“The 911 emergency medical system throughout the United States is at a breaking point,” wrote Aarron Reinert, the association’s president in a Nov. 25 letter obtained by The Washington Post. “Without additional relief, it seems likely to break, even as we enter the third surge.”
While billions have flowed to other parts of the health-care system such as hospitals, the nation’s ambulance and emergency responders have received only a tiny fraction of that funding, the association pointed out.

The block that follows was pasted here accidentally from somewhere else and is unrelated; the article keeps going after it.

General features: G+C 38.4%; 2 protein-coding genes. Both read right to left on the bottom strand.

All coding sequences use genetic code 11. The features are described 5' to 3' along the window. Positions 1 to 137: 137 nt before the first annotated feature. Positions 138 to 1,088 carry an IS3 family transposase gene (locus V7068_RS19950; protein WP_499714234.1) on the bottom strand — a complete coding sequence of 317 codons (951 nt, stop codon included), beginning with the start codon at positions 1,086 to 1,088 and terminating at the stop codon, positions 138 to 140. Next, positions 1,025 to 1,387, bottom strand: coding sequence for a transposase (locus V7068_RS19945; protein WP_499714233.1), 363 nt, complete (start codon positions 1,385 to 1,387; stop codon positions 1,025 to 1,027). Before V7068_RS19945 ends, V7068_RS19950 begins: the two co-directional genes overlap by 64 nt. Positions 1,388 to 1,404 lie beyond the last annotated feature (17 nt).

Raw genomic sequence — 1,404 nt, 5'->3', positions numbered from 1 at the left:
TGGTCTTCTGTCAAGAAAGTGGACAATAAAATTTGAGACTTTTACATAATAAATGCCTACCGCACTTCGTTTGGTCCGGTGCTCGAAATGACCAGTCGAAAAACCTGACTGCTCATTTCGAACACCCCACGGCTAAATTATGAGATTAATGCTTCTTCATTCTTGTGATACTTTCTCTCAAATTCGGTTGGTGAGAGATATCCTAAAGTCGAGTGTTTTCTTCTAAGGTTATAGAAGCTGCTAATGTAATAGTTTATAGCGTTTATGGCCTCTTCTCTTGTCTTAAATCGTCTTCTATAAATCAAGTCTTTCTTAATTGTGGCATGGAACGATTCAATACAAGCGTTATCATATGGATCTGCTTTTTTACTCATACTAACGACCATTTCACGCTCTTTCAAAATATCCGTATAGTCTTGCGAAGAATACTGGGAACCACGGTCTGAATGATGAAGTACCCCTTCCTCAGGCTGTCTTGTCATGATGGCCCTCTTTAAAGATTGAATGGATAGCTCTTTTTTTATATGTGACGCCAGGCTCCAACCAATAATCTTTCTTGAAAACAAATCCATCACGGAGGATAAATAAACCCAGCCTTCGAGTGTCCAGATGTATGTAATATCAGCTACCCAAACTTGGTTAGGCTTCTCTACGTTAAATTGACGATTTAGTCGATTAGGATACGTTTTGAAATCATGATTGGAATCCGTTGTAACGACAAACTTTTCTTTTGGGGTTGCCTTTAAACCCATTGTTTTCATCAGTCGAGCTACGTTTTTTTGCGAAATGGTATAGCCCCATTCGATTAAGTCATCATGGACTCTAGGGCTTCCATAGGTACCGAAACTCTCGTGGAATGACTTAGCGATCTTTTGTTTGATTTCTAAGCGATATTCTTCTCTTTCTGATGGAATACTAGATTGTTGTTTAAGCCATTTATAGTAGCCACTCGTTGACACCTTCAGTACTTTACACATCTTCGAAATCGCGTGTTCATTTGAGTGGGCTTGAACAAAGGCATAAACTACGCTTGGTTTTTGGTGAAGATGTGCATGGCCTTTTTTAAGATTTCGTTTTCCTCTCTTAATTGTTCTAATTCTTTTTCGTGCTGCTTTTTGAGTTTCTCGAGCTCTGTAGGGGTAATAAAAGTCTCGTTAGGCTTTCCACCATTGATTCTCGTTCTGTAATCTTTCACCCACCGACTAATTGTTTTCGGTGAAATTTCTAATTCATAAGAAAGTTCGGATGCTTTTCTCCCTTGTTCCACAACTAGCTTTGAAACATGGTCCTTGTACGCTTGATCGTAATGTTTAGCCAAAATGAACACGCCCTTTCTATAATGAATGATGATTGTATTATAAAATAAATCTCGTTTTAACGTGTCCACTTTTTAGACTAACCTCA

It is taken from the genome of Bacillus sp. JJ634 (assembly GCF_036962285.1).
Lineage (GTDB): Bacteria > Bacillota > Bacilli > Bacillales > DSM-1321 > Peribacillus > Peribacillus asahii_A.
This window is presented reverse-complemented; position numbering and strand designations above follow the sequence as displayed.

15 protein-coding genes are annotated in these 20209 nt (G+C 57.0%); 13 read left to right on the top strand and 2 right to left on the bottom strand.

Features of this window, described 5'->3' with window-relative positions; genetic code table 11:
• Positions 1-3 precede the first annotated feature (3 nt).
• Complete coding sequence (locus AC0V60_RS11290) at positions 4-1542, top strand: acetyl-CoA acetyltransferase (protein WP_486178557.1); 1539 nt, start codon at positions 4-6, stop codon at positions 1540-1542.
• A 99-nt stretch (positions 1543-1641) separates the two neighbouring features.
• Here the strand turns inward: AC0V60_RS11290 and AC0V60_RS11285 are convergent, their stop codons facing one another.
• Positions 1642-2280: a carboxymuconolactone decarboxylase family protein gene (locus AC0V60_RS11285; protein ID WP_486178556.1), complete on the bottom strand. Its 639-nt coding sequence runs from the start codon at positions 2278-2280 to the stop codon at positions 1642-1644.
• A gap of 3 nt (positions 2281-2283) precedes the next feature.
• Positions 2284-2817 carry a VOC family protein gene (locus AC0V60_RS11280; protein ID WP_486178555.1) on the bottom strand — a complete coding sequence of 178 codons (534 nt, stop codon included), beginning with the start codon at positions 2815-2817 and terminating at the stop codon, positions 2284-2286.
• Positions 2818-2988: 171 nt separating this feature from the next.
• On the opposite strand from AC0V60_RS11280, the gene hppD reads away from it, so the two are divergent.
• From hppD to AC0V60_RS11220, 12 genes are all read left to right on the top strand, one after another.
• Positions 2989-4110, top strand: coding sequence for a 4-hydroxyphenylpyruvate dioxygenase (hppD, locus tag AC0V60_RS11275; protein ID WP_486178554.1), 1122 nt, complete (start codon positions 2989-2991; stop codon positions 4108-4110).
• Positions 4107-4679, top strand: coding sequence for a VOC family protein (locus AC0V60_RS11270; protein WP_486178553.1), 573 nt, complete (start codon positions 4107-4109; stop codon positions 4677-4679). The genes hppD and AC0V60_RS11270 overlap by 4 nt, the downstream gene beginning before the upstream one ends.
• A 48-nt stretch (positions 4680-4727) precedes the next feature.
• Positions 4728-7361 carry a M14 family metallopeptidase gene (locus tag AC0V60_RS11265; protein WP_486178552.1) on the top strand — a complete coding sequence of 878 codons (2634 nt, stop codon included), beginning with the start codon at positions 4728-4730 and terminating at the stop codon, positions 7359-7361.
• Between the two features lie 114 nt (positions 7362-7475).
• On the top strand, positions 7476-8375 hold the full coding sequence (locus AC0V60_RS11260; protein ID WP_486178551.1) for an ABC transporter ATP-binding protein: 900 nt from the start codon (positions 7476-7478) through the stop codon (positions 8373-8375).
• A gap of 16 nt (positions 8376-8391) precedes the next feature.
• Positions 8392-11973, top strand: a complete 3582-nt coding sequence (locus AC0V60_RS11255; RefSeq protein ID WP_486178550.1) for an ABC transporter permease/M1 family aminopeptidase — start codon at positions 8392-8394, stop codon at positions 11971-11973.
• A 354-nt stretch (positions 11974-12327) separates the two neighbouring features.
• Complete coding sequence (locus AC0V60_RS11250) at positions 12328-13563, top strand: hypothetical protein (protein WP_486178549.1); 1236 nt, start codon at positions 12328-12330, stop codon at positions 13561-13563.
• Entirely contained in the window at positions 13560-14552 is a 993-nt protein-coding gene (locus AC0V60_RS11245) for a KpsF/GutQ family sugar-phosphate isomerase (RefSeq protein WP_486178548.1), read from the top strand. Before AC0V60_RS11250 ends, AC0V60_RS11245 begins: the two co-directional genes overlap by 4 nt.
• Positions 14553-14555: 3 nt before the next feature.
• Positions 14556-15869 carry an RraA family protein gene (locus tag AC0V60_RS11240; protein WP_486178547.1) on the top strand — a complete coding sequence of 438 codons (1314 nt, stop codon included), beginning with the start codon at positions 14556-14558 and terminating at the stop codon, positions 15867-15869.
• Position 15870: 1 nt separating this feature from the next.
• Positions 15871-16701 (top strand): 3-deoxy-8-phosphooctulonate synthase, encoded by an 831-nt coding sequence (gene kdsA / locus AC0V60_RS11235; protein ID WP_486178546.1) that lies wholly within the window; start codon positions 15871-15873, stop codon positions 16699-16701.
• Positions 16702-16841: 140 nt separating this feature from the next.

Nursing homes and assisted-living facilities received $7.4 billion from a relief fund passed by Congress. Rural hospitals and clinics received $11 billion. By comparison, ambulance providers and suppliers received approximately $350 million.
Many ambulance providers, the association said, are private enterprises that are now struggling to meet surging demands while grappling with expensive increased costs such as PPE and shortages in staff as workers fall ill.